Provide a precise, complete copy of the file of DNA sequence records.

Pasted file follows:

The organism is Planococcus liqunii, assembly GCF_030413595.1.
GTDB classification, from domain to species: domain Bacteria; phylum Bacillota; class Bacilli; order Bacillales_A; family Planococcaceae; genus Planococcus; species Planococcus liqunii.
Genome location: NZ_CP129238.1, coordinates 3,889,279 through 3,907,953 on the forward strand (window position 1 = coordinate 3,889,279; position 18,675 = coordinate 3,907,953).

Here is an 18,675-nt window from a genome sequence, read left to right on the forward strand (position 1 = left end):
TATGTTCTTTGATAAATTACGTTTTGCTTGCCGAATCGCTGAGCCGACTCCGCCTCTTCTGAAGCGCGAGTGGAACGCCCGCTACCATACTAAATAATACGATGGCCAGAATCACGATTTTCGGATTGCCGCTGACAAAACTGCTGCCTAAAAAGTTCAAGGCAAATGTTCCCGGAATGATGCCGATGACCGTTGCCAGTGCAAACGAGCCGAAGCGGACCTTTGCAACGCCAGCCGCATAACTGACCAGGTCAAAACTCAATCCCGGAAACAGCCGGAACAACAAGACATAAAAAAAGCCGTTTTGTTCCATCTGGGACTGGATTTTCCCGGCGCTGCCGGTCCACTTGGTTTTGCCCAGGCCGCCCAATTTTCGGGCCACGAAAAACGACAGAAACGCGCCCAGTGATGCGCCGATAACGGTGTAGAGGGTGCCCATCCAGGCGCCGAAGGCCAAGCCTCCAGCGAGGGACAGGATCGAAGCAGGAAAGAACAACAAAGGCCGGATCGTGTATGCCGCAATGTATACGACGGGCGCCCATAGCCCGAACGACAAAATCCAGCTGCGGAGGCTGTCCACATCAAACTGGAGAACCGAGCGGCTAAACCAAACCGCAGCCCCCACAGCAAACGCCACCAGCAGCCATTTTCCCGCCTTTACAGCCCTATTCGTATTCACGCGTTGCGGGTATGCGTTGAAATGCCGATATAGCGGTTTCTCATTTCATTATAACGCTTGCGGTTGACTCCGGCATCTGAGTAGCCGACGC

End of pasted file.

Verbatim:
The organism is Planococcus liqunii, assembly GCF_030413595.1.
GTDB classification, from domain to species: domain Bacteria; phylum Bacillota; class Bacilli; order Bacillales_A; family Planococcaceae; genus Planococcus; species Planococcus liqunii.
Genome location: NZ_CP129238.1, coordinates 3,889,279 through 3,907,953 on the forward strand (window position 1 = coordinate 3,889,279; position 18,675 = coordinate 3,907,953).

Here is an 18,675-nt window from a genome sequence, read left to right on the forward strand (position 1 = left end):
TATGTTCTTTGATAAATTACGTTTTGCTTGCCGAATCGCTGAGCCGACTCCGCCTCTTCTGAAGCGCGAGTGGAACGCCCGCTACCATACTAAATAATACGATGGCCAGAATCACGATTTTCGGATTGCCGCTGACAAAACTGCTGCCTAAAAAGTTCAAGGCAAATGTTCCCGGAATGATGCCGATGACCGTTGCCAGTGCAAACGAGCCGAAGCGGACCTTTGCAACGCCAGCCGCATAACTGACCAGGTCAAAACTCAATCCCGGAAACAGCCGGAACAACAAGACATAAAAAAAGCCGTTTTGTTCCATCTGGGACTGGATTTTCCCGGCGCTGCCGGTCCACTTGGTTTTGCCCAGGCCGCCCAATTTTCGGGCCACGAAAAACGACAGAAACGCGCCCAGTGATGCGCCGATAACGGTGTAGAGGGTGCCCATCCAGGCGCCGAAGGCCAAGCCTCCAGCGAGGGACAGGATCGAAGCAGGAAAGAACAACAAAGGCCGGATCGTGTATGCCGCAATGTATACGACGGGCGCCCATAGCCCGAACGACAAAATCCAGCTGCGGAGGCTGTCCACATCAAACTGGAGAACCGAGCGGCTAAACCAAACCGCAGCCCCCACAGCAAACGCCACCAGCAGCCATTTTCCCGCCTTTACAGCCCTATTCGTATTCACGCGTTGCGGGTATGCGTTGAAATGCCGATATAGCGGTTTCTCATTTCATTATAACGCTTGCGGTTGACTCCGGCATCTGAGTAGCCGACGC